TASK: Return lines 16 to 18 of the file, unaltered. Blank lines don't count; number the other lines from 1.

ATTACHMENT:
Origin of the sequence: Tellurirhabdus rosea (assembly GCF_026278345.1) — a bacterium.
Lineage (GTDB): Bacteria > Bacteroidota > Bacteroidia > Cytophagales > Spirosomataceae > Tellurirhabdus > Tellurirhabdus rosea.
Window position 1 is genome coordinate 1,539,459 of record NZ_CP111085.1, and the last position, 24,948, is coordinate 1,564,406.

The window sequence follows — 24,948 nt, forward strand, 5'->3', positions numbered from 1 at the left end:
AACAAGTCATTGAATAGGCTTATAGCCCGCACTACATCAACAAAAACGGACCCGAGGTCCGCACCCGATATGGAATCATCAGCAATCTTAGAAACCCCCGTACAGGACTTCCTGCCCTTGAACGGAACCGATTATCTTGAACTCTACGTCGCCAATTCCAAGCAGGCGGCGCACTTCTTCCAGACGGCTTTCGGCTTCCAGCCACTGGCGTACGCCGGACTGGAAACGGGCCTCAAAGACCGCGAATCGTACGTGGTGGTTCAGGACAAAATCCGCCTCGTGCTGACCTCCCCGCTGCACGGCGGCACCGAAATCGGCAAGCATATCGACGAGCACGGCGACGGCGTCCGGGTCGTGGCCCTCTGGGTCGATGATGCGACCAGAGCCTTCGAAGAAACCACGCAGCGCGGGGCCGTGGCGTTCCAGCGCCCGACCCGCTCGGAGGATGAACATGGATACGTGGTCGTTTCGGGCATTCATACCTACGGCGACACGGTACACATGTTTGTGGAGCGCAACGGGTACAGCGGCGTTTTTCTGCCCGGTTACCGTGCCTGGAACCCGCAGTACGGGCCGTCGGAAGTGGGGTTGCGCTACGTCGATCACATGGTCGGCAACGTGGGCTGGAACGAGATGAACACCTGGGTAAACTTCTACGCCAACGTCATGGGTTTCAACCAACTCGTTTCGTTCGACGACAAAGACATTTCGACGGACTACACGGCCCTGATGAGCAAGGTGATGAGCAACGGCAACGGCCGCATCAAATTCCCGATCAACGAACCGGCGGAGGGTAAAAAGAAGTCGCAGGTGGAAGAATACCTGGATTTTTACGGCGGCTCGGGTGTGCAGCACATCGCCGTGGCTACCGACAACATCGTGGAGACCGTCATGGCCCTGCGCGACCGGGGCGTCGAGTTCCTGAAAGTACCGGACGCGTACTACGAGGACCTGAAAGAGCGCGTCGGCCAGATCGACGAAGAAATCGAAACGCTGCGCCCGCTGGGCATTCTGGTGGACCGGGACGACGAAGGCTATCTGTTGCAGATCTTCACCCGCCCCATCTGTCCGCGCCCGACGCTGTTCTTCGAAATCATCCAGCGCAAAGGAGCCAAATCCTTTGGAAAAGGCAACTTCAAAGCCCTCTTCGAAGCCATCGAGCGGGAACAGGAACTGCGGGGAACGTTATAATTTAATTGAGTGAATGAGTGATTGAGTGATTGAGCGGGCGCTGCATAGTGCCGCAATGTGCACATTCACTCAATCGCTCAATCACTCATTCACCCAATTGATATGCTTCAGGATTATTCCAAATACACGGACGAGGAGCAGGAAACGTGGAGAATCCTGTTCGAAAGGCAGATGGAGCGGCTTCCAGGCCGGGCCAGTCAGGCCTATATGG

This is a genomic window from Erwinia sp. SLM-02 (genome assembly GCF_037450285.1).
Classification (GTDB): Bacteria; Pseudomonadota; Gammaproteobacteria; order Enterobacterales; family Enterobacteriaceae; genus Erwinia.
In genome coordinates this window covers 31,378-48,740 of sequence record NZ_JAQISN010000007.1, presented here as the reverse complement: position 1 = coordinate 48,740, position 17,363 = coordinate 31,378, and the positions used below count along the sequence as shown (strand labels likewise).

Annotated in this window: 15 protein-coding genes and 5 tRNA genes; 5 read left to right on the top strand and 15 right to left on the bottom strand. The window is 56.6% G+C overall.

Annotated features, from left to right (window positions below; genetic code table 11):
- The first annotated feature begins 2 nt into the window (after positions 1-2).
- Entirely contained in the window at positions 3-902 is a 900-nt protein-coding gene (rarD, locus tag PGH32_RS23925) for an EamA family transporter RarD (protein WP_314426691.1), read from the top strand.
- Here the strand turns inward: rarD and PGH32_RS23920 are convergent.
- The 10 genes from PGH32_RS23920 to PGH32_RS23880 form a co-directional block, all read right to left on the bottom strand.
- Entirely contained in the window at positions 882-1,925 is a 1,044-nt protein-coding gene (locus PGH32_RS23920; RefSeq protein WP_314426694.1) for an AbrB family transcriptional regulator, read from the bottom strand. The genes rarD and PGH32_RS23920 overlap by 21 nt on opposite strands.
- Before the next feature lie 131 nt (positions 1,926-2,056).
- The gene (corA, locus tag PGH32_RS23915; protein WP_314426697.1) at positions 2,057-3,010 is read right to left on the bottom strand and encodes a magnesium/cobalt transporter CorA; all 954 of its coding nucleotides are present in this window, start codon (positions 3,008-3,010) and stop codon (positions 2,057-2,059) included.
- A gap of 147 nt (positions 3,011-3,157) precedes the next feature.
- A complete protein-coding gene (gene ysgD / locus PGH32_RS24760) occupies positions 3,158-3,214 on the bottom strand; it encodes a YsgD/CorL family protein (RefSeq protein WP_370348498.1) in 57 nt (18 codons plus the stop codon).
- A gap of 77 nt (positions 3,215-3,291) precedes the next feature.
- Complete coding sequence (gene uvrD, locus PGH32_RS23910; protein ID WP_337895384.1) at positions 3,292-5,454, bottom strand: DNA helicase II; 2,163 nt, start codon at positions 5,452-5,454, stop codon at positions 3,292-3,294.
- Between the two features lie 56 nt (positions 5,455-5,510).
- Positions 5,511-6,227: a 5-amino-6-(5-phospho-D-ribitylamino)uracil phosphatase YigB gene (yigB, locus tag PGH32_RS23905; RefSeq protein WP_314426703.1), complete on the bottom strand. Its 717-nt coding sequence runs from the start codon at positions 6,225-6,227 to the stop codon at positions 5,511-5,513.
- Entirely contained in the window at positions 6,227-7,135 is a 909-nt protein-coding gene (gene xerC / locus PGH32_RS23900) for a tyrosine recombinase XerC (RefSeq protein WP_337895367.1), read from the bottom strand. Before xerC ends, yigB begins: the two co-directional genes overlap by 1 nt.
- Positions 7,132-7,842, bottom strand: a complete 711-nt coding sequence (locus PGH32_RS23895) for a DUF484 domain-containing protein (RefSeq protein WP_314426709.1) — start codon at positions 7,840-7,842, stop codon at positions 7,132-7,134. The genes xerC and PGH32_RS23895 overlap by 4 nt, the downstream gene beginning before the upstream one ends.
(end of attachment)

- Before the next feature lie 131 nt (positions 1,926-2,056).
- The gene (corA, locus tag PGH32_RS23915; protein WP_314426697.1) at positions 2,057-3,010 is read right to left on the bottom strand and encodes a magnesium/cobalt transporter CorA; all 954 of its coding nucleotides are present in this window, start codon (positions 3,008-3,010) and stop codon (positions 2,057-2,059) included.
- A gap of 147 nt (positions 3,011-3,157) precedes the next feature.